As bizarre as it sounds, upon hearing the news that a loved one has died, some children may smile or even laugh. While seemingly disrespectful, this is often a result of emotional overload. This behavior may also be the child's subconscious wanting to offset negative feelings and want gloomier times to return to normal.

Loss of Sleep or Appetite

One of the main symptoms of grief or mourning in children is a lack of sleep or appetite. Children may begin to ruminate over a variety of ideas and emotions once the activity of the day has settled and the lights are turned off. For this reason, it is a good idea for parents or caregivers to check on children an hour or so after they have been put to bed. During these hours of the night, a grieving child may feel anxious or alone with their thoughts. If a child seems overly tired at the breakfast table or lethargic during the day, this may be the sign of inadequate sleep the night before.

Withdrawing From Activities They Enjoy

Another symptom of grief in children is withdrawing from activities they typically enjoy. In many instances, grieving children may prefer to be alone—even away from friends and loved ones. While their space should be respected during these times, they should also be assured that they are not alone—that a loved one is nearby to talk about anything they have on their minds.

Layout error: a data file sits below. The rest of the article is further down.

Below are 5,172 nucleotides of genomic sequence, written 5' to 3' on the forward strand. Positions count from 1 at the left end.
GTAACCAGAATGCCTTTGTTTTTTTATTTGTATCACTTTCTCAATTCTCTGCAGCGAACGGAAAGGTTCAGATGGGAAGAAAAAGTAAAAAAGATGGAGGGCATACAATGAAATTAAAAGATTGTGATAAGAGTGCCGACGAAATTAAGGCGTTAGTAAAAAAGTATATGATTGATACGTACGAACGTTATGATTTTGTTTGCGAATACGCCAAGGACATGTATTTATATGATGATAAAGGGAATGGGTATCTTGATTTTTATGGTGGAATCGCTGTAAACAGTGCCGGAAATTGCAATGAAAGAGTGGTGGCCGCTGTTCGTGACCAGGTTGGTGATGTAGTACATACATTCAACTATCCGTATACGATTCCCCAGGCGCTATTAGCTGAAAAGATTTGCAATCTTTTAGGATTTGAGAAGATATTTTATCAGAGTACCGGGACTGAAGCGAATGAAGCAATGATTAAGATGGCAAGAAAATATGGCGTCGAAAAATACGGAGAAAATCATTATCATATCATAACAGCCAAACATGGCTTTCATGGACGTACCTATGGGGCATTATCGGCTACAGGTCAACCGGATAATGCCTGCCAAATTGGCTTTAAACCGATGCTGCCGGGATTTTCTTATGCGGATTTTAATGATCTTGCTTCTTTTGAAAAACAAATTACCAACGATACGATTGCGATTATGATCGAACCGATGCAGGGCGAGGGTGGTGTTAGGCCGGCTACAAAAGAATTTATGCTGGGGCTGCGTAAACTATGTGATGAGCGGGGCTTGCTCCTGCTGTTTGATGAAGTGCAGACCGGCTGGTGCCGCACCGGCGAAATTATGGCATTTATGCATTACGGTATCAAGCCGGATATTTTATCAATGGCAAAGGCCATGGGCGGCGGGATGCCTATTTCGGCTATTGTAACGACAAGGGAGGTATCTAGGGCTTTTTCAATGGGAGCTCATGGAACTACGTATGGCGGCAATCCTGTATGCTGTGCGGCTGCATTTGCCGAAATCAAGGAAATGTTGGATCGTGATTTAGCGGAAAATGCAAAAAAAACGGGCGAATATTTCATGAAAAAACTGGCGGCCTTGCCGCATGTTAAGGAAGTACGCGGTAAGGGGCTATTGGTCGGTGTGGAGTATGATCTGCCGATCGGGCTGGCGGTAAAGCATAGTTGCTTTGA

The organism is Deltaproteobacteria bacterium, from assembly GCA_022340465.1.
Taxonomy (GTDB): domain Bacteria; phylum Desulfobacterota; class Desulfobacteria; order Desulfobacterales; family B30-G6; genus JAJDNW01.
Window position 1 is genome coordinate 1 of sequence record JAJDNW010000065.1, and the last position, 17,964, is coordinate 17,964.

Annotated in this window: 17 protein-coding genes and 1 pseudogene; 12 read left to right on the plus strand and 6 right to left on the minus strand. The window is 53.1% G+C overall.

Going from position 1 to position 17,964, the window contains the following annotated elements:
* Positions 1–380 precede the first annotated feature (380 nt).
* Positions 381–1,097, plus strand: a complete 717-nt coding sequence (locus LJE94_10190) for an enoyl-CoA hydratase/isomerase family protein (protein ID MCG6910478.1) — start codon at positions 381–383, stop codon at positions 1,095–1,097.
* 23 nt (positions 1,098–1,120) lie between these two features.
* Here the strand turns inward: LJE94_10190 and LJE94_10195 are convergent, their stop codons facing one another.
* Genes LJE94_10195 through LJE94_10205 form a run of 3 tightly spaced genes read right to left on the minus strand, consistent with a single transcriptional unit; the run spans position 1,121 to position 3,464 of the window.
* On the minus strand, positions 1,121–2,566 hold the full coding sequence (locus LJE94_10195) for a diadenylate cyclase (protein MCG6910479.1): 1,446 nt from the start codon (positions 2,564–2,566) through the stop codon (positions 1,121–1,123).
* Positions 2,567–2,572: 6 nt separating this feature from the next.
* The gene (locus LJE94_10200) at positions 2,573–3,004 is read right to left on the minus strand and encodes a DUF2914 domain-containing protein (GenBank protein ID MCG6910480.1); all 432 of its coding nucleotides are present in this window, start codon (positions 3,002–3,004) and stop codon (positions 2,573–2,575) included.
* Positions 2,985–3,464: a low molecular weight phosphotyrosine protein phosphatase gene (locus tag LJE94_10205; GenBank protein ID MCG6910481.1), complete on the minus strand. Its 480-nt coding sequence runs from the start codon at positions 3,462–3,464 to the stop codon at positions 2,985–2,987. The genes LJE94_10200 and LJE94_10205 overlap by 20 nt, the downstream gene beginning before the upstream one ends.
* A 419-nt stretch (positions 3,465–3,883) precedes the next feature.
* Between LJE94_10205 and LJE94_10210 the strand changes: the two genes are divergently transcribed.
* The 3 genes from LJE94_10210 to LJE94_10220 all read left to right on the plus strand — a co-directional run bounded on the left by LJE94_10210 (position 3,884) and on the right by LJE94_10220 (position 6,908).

How to Help a Grieving Child

It's easy to feel powerless to help or understand a grieving child. Children may not be able to express themselves adequately. Despite this difficulty, there are numerous ways you can assist a grieving kid. 

Grieving Isn't an Illness.

Many are tempted to treat grief like a sickness—a problem in need of fixing. In reality, grief is a process to be navigated. While relief from grief sounds nice, it's an integral part of the healing process. When the grieving process is inhibited, this can result in negative mental or emotional consequences down the road. Instead of just trying to get kids to "snap out of it", "pull yourself together," or "be a big girl/boy," it is crucial to allow children to grieve adequately.

Be There

One of the most beneficial things you can do for a grieving child is to listen to them. While you can offer your advice and answer their questions to the best of your ability, they likely feel vulnerable and alone. Listening to them will help them feel heard, taken seriously, and less lonely. Being present can also mean helping them get back to a semblance of normalcy with activities they enjoy. It is important not to push these activities on them, but to offer them as a gentle distraction. 

Involve Them in the Dying Process